Four Java IDEs duke it out
Enterprise environments from Borland, IBM, Oracle, Sun provide remarkable toolsets
For example, dialog boxes occasionally ask you for the location of mounted file systems or mount points. These terms do not exist in the Windows world (with the exception of certain rarely accessed system internals), but are common in Unix. The problem is compounded by the fact that the help system does nothing to assist the Windows developer in figuring out what JSE is asking for in these dialog boxes.
JSE 7 puts Sun back on the map for enterprise Java development. But unless you need its specific unique features -- which are truly impressive -- the other products in this review are likely to be better choices.
Strength Across the Board
No other major programming language today enjoys programming environments as rich as those reviewed here; even Visual Studio .Net 2003 looks pallid by comparison, although the forthcoming Visual Studio .Net 2005 is expected to narrow this gap.
But despite the quality and the extensive functionality of these four IDEs, they all lacked elements I think they should have included long ago.
Some simple coding functions are missing. Why aren't we able to spell-check literals or resource bundles, for example? Also, more-advanced features have only minimal implementations. For example, the GUI builders from Borland, Oracle, and Sun generate only Swing code, almost
as if the Standard Widget Toolkit did not exist.
With the exception of Borland, the XML editors were modest when they should have been robust, and likewise the HTML editors. No product could generate meaningful unit tests in the way that third-party tools, such as Agitar Software'sAgitator, do. Instead, the IDEs create only stubs for JUnit, even when the tests for a given class are obvious.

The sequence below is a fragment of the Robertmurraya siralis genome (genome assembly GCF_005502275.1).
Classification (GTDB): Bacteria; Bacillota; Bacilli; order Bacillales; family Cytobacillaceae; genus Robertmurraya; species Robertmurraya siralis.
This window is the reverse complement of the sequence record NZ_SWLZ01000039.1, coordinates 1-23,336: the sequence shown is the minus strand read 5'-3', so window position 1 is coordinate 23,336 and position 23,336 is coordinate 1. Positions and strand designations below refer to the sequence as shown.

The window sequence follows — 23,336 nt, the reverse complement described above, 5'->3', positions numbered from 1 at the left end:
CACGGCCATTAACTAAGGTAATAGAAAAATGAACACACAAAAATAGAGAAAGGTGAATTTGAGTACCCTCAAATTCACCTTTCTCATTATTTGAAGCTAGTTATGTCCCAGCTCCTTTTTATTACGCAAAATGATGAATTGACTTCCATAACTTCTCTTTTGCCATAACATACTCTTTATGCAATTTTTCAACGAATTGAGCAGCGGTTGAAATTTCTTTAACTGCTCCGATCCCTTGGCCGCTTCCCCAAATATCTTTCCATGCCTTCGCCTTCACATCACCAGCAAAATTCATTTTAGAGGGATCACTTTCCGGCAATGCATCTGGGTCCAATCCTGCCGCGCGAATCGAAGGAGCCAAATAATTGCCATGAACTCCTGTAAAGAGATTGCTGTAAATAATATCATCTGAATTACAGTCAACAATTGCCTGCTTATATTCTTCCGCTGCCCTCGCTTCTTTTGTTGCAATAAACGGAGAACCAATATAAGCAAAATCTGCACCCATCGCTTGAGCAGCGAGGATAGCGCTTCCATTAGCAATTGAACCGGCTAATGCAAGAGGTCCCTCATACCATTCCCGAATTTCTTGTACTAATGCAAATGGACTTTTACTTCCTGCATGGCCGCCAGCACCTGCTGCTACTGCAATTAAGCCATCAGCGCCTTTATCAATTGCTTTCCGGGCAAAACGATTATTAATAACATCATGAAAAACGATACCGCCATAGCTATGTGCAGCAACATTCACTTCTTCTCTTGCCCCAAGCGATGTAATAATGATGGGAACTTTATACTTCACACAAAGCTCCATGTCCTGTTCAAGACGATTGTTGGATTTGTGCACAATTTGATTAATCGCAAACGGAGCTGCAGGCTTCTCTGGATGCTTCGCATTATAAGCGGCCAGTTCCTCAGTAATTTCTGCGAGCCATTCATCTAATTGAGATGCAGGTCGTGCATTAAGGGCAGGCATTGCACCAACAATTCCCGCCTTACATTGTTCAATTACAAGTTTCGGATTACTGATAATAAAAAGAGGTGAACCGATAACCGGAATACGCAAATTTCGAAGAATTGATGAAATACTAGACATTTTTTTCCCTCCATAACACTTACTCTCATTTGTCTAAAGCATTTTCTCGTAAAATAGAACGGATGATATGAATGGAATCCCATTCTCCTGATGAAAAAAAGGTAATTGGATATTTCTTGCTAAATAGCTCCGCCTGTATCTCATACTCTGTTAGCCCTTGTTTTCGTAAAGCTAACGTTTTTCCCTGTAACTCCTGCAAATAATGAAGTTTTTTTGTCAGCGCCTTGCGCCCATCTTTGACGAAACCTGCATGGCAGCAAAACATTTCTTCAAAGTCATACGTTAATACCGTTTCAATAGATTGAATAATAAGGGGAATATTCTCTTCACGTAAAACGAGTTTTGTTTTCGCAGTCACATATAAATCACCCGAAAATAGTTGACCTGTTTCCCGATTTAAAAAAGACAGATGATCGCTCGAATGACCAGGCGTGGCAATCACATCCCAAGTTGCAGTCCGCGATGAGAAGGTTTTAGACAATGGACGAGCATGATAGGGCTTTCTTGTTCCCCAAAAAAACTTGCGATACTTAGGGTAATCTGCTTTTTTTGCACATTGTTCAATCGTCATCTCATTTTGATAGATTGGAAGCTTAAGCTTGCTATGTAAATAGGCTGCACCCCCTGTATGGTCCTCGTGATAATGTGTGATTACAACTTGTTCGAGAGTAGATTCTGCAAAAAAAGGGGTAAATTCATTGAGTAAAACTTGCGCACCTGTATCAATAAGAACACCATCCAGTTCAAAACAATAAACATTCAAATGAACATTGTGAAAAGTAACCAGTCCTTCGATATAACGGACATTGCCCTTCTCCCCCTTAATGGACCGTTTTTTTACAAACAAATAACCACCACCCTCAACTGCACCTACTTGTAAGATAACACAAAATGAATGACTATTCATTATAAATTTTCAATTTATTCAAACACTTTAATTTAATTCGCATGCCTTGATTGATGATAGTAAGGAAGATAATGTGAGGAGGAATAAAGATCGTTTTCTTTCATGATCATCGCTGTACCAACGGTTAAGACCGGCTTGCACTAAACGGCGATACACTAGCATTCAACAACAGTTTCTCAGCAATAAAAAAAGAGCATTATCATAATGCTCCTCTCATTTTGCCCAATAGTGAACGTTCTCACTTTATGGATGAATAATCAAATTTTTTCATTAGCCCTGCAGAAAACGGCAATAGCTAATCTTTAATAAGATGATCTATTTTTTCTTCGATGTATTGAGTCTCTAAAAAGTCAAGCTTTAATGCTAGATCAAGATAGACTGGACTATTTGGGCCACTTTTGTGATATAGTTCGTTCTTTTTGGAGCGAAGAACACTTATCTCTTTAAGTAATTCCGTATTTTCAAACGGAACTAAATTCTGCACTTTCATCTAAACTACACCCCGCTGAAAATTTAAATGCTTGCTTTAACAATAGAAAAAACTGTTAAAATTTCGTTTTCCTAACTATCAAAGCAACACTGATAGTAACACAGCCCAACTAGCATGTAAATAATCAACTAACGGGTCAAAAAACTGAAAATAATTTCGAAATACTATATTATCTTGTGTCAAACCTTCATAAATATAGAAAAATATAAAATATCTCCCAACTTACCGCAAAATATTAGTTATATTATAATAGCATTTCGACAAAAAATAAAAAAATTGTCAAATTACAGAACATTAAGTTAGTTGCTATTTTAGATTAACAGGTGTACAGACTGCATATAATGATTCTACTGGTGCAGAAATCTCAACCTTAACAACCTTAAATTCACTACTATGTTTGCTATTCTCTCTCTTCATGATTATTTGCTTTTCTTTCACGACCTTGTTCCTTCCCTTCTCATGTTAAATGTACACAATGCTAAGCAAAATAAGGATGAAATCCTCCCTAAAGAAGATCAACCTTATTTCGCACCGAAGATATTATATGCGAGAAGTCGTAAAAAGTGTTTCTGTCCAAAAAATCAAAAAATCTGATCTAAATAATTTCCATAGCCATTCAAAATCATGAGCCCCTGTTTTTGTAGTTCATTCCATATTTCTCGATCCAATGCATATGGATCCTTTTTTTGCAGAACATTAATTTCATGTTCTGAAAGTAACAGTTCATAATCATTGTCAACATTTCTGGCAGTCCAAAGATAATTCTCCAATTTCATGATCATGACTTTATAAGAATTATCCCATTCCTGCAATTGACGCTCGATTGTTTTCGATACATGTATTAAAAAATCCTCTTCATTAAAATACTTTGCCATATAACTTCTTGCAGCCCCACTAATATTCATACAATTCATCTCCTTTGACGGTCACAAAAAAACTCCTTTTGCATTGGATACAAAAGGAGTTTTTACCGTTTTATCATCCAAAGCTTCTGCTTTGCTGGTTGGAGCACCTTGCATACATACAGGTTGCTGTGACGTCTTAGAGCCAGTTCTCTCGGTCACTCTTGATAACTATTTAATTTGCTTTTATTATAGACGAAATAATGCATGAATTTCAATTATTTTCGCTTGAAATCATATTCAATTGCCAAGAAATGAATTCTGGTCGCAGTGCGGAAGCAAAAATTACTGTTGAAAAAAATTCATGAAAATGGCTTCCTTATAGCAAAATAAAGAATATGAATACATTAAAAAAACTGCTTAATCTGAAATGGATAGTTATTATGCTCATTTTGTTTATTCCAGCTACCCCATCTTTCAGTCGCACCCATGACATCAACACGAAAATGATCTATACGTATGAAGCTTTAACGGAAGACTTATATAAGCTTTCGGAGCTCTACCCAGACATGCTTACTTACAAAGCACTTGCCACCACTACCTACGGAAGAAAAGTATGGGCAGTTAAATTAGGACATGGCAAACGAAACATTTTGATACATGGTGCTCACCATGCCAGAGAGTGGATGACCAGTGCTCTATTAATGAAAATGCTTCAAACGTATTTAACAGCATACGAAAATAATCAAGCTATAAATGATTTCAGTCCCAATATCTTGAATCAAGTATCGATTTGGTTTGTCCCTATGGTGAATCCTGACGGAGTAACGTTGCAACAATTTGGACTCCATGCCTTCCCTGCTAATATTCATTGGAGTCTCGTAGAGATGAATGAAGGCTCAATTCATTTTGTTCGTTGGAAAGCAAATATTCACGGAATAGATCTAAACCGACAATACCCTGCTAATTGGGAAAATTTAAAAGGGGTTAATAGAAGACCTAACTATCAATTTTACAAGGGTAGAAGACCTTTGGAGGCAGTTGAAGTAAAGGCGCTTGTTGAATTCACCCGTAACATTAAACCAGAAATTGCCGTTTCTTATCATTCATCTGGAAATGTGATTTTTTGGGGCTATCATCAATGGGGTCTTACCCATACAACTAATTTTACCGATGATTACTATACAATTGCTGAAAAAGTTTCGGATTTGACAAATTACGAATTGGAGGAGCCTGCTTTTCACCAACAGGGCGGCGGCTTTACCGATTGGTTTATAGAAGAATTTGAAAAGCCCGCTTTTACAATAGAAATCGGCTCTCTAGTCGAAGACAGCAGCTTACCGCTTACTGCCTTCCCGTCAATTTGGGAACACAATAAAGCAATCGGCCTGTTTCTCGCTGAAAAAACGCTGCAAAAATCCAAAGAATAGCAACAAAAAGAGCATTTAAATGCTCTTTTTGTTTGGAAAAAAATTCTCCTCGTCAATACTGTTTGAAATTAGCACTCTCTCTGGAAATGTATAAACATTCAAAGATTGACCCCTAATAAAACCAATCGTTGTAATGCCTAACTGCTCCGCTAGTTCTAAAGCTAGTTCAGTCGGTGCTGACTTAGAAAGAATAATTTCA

Keeping up with the latest standards also seems challenging for these products. Although all were released within the last 90 days, only Borland has support for JDK 1.5 (or 5.0). And only Borland integrated with Subversion source control management, even though Subversion is clearly taking over as the top choice among source-code management tools. As you can see, although these are terrific environments, there is plenty more they could do.
Evaluating IDE Options
The only way to buy technology -- be it hardware or software -- is to know your needs well. You will be obliged to take this preparatory step in the case of Java IDEs, because these four products are all well designed and well implemented.
There's a natural pairing between the Borland and IBM products, as they are the two packages targeting large, enterprise projects with specific support for software architects. In both cases, the additional products sold by these vendors can provide extra functionality, should it be necessary.
Of the two, IBM is the most feature complete, but it runs somewhat more slowly and its interface is less intuitive than Borland's.
If your needs are not quite at the architect level, then Oracle's JDeveloper is a good choice, although Borland is a worthy competitor in this space as well. If price is a factor at all, then Oracle is the hands-down winner. For now, Sun JSE 7 can only be recommended for those developers who need its unique collaboration, profiling, and load-testing features.
All four vendors make evaluation copies available for free download if you'd like to give them a trial run. Installing, configuring, and testing these products, however, is no easy job. I suggest that you begin with the Oracle product, which is the easiest to install and, in most cases, will provide most of what you need.
If Oracle JDeveloper's modeling limitations constrain you, then I recommend downloading both Borland JBuilder (remember, it's the Enterprise Edition) or IBM Rational RSA. No choice between these two products should be made without comparing them head to head.